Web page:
James May on The Grand Tour, Filming in a Tent, and His ‘Healthy Rivalry’ With the BBC

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The Great Motoring Show Countdown of 2016 is finally over. After a year of anticipation, the ex–Top Gear trio of Jeremy Clarkson, Richard Hammond, and James May premiered their new Amazon series, The Grand Tour, last Friday to stellar reviews. For fans of the old Gear, seeing them fool around and drive supercars again is surely a delight — as is the influx of Amazon's money. (The first episode’s sprawling opening sequence in California’s Mojave Desert was estimated to cost in the low millions.) On a recent afternoon, Vulture sat down with May at the Classic Car Club Manhattan to discuss reinvention, where he’d like to film next, and why everybody should chill out about the BBC.

How did you three decide that Amazon would be the best home for the new show?
This isn’t my forte, but we liked the new platform and we liked the streaming thing. Amazon was prepared to do it in such a way that they would give us a healthy budget, but they would also let us produce the show as our own entity. We formed a production company [W. Chump and Sons] to do it. So we had a budget, freedom to do it ourselves, and then we had to make a car show. Can’t do much else, and it’s best that they leave it to us.

Did you field other offers? I’m sure there was a massive amount of interest.
We had a sort of gentleman’s agreement that whoever we decided to choose, we wouldn’t reveal what the others were. But they were massive, massive organizations! Brilliant!

What are the key differences between Amazon and the BBC? Do you have more creative freedom now?
It’s not really more “creative freedom,” to be honest. The BBC gave us almost complete freedom; they rarely interfered unless we really stepped over the line. They didn’t tell us what to do. There were a few basic house rules, but there are few rules at Amazon as well. You can’t go completely mad and we wouldn’t want to. We wouldn’t want to do anything like incite riots or offend minority citizens or make distasteful jokes. We won’t do anything nasty. We don’t swear and cuss a lot, because we police ourselves. We’re still doing what we’ve always done. Behind the scenes is a bit more complicated, because we actually have to run the whole business right down to buying paper for the printer and paper clips. But obviously the three of us aren’t doing that. We’d be really bad at it. [Laughs.]

Jeff Bezos has said that the show is “very, very, very expensive,” and the sharp production quality attests to that. How were the traveling-tent studio and cinematic segments fleshed out?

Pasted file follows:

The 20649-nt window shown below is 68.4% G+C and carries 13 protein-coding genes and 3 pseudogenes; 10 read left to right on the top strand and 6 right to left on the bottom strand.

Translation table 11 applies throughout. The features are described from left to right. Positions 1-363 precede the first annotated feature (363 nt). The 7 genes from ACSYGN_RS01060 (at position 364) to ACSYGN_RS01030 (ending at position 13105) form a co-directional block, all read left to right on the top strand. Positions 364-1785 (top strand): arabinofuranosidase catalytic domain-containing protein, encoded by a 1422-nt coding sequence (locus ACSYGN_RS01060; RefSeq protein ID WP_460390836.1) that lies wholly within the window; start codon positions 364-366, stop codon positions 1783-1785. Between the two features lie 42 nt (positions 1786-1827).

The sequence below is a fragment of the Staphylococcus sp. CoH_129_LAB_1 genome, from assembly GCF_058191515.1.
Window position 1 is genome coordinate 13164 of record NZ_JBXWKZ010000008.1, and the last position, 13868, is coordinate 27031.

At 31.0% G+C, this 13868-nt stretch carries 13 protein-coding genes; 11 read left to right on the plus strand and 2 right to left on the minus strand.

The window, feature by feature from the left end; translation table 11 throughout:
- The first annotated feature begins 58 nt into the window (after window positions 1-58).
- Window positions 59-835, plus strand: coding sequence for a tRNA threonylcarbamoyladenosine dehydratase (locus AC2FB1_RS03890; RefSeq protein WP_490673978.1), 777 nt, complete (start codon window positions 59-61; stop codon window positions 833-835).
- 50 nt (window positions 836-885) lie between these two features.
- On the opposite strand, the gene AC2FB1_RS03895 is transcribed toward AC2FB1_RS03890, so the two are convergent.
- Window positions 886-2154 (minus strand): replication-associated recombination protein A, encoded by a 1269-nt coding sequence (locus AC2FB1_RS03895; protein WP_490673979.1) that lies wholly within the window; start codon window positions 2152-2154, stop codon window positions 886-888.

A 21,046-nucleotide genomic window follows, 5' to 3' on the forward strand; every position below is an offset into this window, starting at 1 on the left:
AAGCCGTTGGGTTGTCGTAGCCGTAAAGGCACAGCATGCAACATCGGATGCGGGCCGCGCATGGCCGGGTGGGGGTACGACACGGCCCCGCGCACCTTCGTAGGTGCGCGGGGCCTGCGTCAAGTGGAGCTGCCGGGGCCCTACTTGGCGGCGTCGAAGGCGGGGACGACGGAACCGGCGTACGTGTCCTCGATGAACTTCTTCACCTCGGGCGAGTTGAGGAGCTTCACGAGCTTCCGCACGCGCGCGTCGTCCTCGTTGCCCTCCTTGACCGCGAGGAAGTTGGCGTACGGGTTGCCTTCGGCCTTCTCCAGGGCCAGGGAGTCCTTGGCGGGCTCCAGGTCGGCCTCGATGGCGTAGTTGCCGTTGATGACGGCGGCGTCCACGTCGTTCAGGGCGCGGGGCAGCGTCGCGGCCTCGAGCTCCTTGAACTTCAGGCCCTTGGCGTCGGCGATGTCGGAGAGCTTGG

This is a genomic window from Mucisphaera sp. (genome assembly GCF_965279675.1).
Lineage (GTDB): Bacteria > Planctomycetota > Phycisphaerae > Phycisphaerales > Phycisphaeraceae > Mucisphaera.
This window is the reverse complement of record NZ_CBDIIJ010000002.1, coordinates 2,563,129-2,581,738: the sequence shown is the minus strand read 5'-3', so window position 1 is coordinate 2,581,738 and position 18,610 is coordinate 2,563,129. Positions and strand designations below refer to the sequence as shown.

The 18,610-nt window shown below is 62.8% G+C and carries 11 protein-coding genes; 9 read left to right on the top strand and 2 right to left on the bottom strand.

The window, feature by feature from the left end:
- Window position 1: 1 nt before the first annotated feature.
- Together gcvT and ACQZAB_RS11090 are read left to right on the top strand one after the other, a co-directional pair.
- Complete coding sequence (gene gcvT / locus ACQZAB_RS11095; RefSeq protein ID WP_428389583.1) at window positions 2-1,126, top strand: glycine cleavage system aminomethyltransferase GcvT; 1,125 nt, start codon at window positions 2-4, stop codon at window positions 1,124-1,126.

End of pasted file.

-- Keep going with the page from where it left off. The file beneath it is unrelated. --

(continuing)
The cinematic element is that it’s in 4K, which makes all the difference, and also makes it a lot more difficult to do. You need more kits and people and there’s a huge amount of data, which has to be shipped back and makes the edit take longer. But the quality of the films are amazing mainly because we took with us quite a lot of the sound cameramen that we used to work with in the old days on Top Gear. Over the years, we’ve been honed in with probably the best team in the world for filming cars and recording the sound of cars. It’s mainly down to them. A bit of it is 4K, but that in itself is just the tool. The tool doesn't do the job. It’s the craftsperson who does the job, and we have the best picture and sound-craft people in the business.

And the tent! The tent originally stemmed from some slightly mad idea that Jeremy had. We liked the idea that we would be a “homeless car show” rather than going to the same studio every week. And then we got this idea that we were a bit like Victorian explorers, and all of the very difficult fun they had mapping out the world back in the day. So once that idea took hold, we ran with it. But it turns out to be much more complicated than you imagine — because, of course, you need a big tent. Plus you need a hospitality tent, a support tent, a guest tent, and a technical tent for all of that 4K outside-broadcast type stuff. All the tents! By the time you finish, you’ve actually built a portable studio. It takes about a week to take apart, it’s unbelievable. It’s worth it, but it’s very complicated and I’m afraid to say an easily expensive operation.

A worthy expense, I’d say.
I’d think so, yes. We’re probably over budget, but we don’t look at that. We don’t spend it on clothes.

You couldn’t take trademarked BBC names, such as the Stig. Did the BBC impede your production in any way that you didn’t expect?
We couldn’t obviously take the name Top Gear. We couldn’t have the Stig, the Cool Wall, Star in the Reasonably Priced Car, we couldn’t use our old track. But we didn’t want to use any of those things. Even if we’d been able to, we would’ve still said, "No, we’ve done this thing before, let’s think differently." A lot of the stories of the BBC saying I can’t use some of my catchphrases is all nonsense. They haven’t tried to bully us in any way whatsoever. It’s all gentlemanly. It’s quite simple, really. The Stig belongs to the BBC, so we can’t have it, no more than I can have the boots you’re wearing.